Nokia on the Road to Hell?

Shareholders are asking the Windows Phone maker to choose a different road, but none are paved with gold

Sarah Thomas, Director, Women in Comms

May 7, 2013

2 Min Read
Nokia on the Road to Hell?

Nokia shareholders are politely asking the Windows Phone maker to pick a new path, not the road to hell it's currently on.

On Tuesday, shareholder Hannu Virtanen told the hell-bound company's CEO Stephen Elop, "You're a nice guy ... and the leadership team is doing its best, but clearly, it's not enough," according to Reuters. He then asked, "Are you aware that results are what matter? The road to hell is paved with good intentions. Please switch to another road."

I think Elop is well aware of the importance of results, but I have to admit that it's easy to wonder if he's lost his way. I was thinking the other day that I hadn't heard a peep from Nokia in quite some time when I saw Microsoft's latest Lumia 920 commercial making fun of the fanboy war between Apple and Samsung. The problem was that I didn't realize it was a Lumia commercial until the very end. All the attention was on Apple and Android.

That's how the market is, too. It seems that Nokia's big Windows Phone push hasn't really been that big at all. The Finnish company sold 5.6 million Lumia handsets in its first quarter, up from 4.4 million in the previous quarter, but only giving it 5 percent market share. (See Euronews: Nokia Devices Still on the Slide.)

The problem is, it's going to be quite hard to "switch to another road" at this point. I do think Nokia is smart to stay on the sidelines of the Apple and Android fight, but it has to find its niche elsewhere. Crawling back to Android is a lost cause -- it's too little, too late. At this point, its options may be to either focus on taking down BlackBerry, a tricky proposition given their relative enterprise offerings, or to become the champion of the cheap phone.

If it can capture the first-time buyers and emerging markets, where it already has inroads, Nokia may have a chance of escaping purgatory. It seems to realize this, as it's holding an event in India on Thursday where it will unveil a low-cost smartphone targeted at emerging markets. It also just appointed a new general manager for China, Erik Bertman, who takes over June 1.

At the same time, Nokia is not giving up on the high end. Its oft-rumored Lumia 928 is expected to come soon to Verizon. (See Nokia Flagship to Sail Onto Verizon in May?)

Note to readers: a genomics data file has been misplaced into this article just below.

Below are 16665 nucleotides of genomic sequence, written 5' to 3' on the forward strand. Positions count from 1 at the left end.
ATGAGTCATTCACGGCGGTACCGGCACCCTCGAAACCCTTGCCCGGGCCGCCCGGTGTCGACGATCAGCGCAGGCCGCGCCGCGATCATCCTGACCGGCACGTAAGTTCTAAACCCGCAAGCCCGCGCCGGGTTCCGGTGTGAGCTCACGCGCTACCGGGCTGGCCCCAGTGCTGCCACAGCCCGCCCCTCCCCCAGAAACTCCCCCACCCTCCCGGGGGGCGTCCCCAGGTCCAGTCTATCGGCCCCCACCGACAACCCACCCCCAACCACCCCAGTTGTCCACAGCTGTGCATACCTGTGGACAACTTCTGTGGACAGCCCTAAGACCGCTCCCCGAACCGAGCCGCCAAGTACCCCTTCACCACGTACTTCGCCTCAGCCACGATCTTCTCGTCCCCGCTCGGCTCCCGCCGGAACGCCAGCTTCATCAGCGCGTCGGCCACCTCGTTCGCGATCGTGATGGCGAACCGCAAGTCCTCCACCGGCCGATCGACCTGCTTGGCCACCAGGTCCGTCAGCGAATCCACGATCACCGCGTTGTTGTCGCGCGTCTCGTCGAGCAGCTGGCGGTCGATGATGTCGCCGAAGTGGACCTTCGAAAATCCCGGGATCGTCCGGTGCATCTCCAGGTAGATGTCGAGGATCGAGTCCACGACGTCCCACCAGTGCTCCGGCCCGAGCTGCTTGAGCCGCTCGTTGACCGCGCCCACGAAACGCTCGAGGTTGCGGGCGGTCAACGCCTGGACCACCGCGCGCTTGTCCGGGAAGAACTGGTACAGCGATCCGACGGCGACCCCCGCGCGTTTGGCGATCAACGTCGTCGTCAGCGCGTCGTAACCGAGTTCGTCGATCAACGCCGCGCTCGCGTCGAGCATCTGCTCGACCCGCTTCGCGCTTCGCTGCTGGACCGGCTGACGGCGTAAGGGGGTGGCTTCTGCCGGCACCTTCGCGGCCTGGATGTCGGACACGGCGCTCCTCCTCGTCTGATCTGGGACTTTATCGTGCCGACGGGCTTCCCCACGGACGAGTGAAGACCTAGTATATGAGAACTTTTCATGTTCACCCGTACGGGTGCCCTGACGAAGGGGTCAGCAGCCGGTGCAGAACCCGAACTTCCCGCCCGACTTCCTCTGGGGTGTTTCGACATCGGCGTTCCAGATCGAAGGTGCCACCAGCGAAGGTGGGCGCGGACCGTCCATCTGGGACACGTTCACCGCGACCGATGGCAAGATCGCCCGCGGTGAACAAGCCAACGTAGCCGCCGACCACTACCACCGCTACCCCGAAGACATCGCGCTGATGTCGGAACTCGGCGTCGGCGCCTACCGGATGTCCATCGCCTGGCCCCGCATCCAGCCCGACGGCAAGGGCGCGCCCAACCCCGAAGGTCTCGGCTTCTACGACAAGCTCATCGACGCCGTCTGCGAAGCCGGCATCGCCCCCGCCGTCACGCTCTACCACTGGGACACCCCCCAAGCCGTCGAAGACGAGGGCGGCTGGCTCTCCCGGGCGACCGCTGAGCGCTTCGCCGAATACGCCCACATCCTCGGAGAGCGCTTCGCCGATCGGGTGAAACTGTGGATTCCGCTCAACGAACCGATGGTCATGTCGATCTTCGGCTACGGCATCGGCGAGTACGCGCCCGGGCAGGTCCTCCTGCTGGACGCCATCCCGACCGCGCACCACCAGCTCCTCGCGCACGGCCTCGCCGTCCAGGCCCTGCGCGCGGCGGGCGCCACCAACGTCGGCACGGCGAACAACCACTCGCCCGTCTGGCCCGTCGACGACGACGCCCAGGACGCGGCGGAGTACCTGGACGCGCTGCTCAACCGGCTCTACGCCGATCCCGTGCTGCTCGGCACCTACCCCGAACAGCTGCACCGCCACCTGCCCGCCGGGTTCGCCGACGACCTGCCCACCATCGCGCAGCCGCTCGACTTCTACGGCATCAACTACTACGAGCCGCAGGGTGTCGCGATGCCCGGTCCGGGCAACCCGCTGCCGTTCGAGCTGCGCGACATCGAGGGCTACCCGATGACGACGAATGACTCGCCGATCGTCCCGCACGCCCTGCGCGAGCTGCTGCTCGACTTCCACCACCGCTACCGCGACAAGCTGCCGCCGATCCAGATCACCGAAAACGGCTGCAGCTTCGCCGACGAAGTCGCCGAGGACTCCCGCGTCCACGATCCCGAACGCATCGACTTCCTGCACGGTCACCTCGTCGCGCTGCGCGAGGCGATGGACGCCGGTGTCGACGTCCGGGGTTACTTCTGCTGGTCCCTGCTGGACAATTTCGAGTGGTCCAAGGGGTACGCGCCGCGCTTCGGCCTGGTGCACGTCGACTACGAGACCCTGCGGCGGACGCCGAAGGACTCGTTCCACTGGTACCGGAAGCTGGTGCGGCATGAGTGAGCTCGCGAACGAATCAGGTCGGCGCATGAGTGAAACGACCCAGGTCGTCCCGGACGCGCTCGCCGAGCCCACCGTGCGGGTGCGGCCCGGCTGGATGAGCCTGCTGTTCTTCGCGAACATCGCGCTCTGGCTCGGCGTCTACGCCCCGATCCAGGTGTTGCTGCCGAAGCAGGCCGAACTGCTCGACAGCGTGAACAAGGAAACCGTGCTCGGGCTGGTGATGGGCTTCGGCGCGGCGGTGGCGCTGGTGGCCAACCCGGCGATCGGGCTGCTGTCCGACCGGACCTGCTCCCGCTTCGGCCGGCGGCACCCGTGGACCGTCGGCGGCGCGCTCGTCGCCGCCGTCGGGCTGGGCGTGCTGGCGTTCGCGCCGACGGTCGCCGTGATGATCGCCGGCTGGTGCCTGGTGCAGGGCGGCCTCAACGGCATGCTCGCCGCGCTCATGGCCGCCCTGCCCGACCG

I don't know if the emerging markets will be enough to save Nokia, but just staying the course doesn't seem like the best move. I wouldn't be as dramatic as Virtanen to say Nokia is headed to hell, but things will certainly get heated where it's going.

— Sarah Reedy, Senior Editor, Light Reading

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About the Author(s)

Sarah Thomas

Director, Women in Comms

Sarah Thomas's love affair with communications began in 2003 when she bought her first cellphone, a pink RAZR, which she duly "bedazzled" with the help of superglue and her dad.

She joined the editorial staff at Light Reading in 2010 and has been covering mobile technologies ever since. Sarah got her start covering telecom in 2007 at Telephony, later Connected Planet, may it rest in peace. Her non-telecom work experience includes a brief foray into public relations at Fleishman-Hillard (her cussin' upset the clients) and a hodge-podge of internships, including spells at Ingram's (Kansas City's business magazine), American Spa magazine (where she was Chief Hot-Tub Correspondent), and the tweens' quiz bible, QuizFest, in NYC.

As Editorial Operations Director, a role she took on in January 2015, Sarah is responsible for the day-to-day management of the non-news content elements on Light Reading.

Sarah received her Bachelor's in Journalism from the University of Missouri-Columbia. She lives in Chicago with her 3DTV, her iPad and a drawer full of smartphone cords.

Away from the world of telecom journalism, Sarah likes to dabble in monster truck racing, becoming part of Team Bigfoot in 2009.

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